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2011, BA, Kent State University, College of Arts and Sciences / Department of Political Science.

A succession of French governments, reacting to the more recent widespread social, political, and economic changes that to some are threats to the very idea of what being “French” means, have increasingly taken a harsh stance against perceived attempts by immigrants – mostly North African and Muslim in origin – to identify with their religious or ethnic heritages before identifying with the French nation.

Those defending the French nation espouse a universalist, nation-centered approach where no one is defined outside of their Frenchness. This paper argues that recent successful attempts to ban religious symbols in French public schools(in 2004) and the burqa/niqab (in 2010) in all areas of the public domain can be seen as attempts to defend this universalist doctrine against efforts towards multiculturalist integration models where various groups (religious, ethnic, etc.) are recognized as legitimate (such as in the United States).

However, as this thesis also argues, these threats are largely false perceptions on the part of the French state. Immigrants of Muslim origin overwhelmingly support the French state and moreover have no qualms about becoming fully integrated into the French way of life. Youth violence and crime in run-down suburban areas (called banlieues)increase this perception that immigrants of Muslim origin do not want to assimilate into French society, where the reality is, greater efforts toward the socioeconomic integration of these immigrants (in schools, employment, and living standards) are all that is missing from these immigrants becoming fully French. Unfortunately, French leaders continue to focus on cultural symbols of division among immigrants of Muslim origin(such as the hijab or the burqa/niqab) rather than the myriad of rather glaring socioeconomic issues affecting this population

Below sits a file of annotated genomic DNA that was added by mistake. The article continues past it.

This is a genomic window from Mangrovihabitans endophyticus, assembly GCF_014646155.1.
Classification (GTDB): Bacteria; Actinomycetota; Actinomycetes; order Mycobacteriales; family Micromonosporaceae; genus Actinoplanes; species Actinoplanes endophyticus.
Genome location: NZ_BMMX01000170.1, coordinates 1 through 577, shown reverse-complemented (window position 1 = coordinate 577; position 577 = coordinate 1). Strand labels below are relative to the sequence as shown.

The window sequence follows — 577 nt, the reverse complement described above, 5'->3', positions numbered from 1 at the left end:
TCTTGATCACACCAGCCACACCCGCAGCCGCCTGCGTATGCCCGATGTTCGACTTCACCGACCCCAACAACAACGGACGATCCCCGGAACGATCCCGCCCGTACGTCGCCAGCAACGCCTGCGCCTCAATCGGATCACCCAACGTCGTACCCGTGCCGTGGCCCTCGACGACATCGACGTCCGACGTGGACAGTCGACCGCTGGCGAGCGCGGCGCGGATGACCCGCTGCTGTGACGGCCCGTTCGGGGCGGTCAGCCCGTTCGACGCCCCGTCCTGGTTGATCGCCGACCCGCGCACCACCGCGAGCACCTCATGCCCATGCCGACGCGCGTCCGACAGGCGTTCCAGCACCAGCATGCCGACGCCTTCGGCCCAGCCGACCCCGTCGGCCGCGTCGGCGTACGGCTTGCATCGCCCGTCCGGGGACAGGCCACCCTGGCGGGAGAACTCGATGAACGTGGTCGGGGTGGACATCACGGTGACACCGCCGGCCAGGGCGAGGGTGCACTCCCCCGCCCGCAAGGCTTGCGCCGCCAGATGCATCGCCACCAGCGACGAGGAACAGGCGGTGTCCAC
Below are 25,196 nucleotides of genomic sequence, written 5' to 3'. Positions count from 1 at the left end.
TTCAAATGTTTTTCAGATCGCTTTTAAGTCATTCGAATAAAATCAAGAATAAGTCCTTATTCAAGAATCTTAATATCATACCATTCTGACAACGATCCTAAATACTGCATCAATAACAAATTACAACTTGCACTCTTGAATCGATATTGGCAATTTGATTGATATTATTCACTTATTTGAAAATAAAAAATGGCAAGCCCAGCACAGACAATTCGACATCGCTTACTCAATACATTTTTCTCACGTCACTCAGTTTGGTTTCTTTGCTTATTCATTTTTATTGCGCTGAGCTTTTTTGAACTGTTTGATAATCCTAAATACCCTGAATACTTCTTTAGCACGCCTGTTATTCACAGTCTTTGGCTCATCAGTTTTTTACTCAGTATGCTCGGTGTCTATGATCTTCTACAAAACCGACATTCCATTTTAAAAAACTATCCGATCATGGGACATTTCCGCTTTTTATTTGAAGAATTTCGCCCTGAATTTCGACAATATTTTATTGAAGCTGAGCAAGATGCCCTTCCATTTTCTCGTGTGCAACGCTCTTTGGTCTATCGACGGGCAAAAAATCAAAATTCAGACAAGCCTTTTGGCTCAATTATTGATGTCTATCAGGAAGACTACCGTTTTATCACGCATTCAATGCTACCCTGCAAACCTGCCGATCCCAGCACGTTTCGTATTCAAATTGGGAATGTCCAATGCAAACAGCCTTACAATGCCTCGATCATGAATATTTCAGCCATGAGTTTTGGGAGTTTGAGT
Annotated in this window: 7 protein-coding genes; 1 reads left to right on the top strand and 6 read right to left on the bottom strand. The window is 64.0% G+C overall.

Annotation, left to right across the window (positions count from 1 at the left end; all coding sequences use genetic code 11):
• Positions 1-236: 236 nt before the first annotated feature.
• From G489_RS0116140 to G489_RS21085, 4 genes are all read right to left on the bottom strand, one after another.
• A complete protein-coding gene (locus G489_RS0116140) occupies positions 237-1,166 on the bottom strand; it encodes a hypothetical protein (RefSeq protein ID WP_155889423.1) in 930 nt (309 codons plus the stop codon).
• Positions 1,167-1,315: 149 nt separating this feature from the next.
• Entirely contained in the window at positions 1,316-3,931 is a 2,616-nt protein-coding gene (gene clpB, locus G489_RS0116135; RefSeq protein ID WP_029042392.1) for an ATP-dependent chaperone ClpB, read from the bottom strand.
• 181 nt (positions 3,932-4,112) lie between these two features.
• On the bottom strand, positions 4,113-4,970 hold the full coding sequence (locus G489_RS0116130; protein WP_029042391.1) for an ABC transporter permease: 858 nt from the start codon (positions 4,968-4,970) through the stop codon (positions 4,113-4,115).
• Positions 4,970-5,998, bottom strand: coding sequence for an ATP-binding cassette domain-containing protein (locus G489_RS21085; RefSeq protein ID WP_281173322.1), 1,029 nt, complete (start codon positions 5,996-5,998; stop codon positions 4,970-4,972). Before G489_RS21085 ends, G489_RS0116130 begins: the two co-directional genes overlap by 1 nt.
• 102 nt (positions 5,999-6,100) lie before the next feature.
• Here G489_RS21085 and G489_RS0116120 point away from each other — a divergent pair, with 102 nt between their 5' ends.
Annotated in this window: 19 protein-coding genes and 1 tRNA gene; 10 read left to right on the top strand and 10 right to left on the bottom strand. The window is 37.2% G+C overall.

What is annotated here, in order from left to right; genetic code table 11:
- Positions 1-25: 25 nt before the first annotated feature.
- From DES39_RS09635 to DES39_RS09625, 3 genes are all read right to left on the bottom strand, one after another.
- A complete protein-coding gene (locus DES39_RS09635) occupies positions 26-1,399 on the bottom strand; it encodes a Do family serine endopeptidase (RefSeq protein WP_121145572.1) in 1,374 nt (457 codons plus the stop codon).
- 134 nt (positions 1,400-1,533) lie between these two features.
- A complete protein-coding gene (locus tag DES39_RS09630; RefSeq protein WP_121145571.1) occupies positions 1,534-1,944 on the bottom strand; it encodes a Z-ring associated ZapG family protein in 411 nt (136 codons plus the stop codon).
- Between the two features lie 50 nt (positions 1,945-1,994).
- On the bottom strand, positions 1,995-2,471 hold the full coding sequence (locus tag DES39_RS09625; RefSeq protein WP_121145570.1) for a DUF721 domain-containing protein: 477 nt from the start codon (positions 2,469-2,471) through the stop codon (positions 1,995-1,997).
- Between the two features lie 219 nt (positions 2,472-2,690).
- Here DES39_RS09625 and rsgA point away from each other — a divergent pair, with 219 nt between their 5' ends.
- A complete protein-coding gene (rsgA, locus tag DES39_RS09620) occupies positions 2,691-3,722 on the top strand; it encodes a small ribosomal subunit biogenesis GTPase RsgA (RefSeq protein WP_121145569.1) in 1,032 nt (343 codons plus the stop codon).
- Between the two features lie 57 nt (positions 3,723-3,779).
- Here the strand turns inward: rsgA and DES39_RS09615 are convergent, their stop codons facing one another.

Matthew Kemp, Ph.D (Advisor)
Rebecca Pulju, Ph.D (Committee Member)
Julie Mazzei, Ph.D (Committee Member)
Susan Roxburgh, Ph.D (Committee Member)
69 p.

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Hook, C. (2011). IDENTITY (MIS)PERCEPTIONS: FRANCE AND ITS IMMIGRANTS OF MUSLIM ORIGIN. (Electronic Thesis or Dissertation). Retrieved from

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Hook, Christopher. "IDENTITY (MIS)PERCEPTIONS: FRANCE AND ITS IMMIGRANTS OF MUSLIM ORIGIN." Electronic Thesis or Dissertation. Kent State University, 2011. OhioLINK Electronic Theses and Dissertations Center. 17 Jun 2018.

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Hook, Christopher "IDENTITY (MIS)PERCEPTIONS: FRANCE AND ITS IMMIGRANTS OF MUSLIM ORIGIN." Electronic Thesis or Dissertation. Kent State University, 2011.


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